Join us each month for lectures and events that 'follow the affective turn', as we hear from leading scholars working in and around the field of affect studies. To view our lecture series line-up and information about our summer symposium, click here.
The paper explores the contemporary cultural politics of hope in the midst of a slow crisis in the legitimacy of the hopes entangled with neoliberalisms.
Honing in on the transitions between welfare state capitalism and neoliberalism in the 1970s and between neoliberalism and emerging illiberalisms in the present, it argues that central to neoliberalism was a promise of intensity – the hope that life can be lived intensely. The neoliberal counter-revolution domesticated the artistic critique of the deadened worlds of fordism, promising that participation in the market would lead to a life lived through enlivening excitement, drama and enthusiasm.
Today, in the midst of emerging illiberalisms, the legitimacy of the promise of intensity is in crisis. It is in crisis, partly, because of the new forms of boredom that have accompanied neoliberalising apparatuses and forms, including those associated with the digital economy, bureaucracy, and logistical work. Life is too little, too flat. But it is also in crisis because intensity has become overwhelming. In worlds characterised by burnout and other affects of frenzy and scarred by continued racial violence and the excesses of right-wing populism, life is too intense, events overwhelm.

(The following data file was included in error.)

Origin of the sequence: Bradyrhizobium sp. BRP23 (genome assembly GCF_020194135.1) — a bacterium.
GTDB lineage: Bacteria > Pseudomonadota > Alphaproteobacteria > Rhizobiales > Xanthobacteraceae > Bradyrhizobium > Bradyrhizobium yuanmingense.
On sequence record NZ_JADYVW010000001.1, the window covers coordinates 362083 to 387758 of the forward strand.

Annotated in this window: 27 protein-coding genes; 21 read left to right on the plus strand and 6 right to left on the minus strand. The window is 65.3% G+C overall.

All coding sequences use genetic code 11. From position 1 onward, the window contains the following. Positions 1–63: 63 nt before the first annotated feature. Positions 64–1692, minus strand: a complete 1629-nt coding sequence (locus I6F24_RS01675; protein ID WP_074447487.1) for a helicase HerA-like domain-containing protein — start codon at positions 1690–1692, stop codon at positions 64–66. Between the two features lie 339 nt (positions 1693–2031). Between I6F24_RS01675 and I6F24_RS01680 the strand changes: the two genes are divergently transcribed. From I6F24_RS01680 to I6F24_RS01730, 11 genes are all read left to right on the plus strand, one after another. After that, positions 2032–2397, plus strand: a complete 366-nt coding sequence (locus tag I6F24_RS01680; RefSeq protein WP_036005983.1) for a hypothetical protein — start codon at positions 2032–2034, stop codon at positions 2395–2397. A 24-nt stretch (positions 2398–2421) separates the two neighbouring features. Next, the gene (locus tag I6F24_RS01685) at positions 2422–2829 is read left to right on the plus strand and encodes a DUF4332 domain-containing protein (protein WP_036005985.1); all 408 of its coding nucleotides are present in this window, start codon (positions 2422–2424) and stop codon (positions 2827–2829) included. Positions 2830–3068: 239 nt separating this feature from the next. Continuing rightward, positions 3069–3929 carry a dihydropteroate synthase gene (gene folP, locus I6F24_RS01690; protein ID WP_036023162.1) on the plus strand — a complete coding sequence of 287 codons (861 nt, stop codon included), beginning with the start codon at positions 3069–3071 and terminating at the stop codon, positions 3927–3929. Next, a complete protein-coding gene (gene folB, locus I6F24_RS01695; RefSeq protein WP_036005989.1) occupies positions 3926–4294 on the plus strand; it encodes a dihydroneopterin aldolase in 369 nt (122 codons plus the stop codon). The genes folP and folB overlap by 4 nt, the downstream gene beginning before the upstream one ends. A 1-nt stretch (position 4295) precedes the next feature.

Crisis is lived as the enervating absence of intensity and its overwhelming presence. Life is at once underwhelming and overwhelming, too much and too little. Staying with the ‘empty time’ of boredom allows us to diagnose a crisis of the hope for intensity at the heart of contemporary reorientations of capital and politics in a turbulent present. In tracking this crisis of intensity and staying with boredom, the paper explores how work on the politics of affect might respond to the contemporary political moment.
Professor Ben Anderson is a cultural-political geographer at Durham University, UK. His work research conceptualises ordinary affective life, and examines the politics of affect in relation to emergency governance, Brexit and the rise of populisms of the left and right, and other contemporary conditions. His 2014 book – Encountering Affect: Capacities, Apparatuses, Conditions (Routledge)– set out a theory of how affective life is organised and mediated. He is currently working on a geo-history of boredom and changes in capitalism since the 1970s, using boredom as a way into thinking about the politics of eventfulness in political times often described and critiqued as intensely turbulent.
Following the Affective Turn is an interdisciplinary research project that hopes to invite discussion and reflection on the current state of affect studies. Formed between Royal Holloway UoL and the University of Brighton, we are excited to run a short series of informal reading groups, a public lecture series and a graduate symposium. This lecture series is kindly supported by the techne AHRC Doctoral Training Partnership. More here.
Join us for our next event, featuring a lecture from Xine Yao (UCL) on Wednesday 27th October at 5pm BST.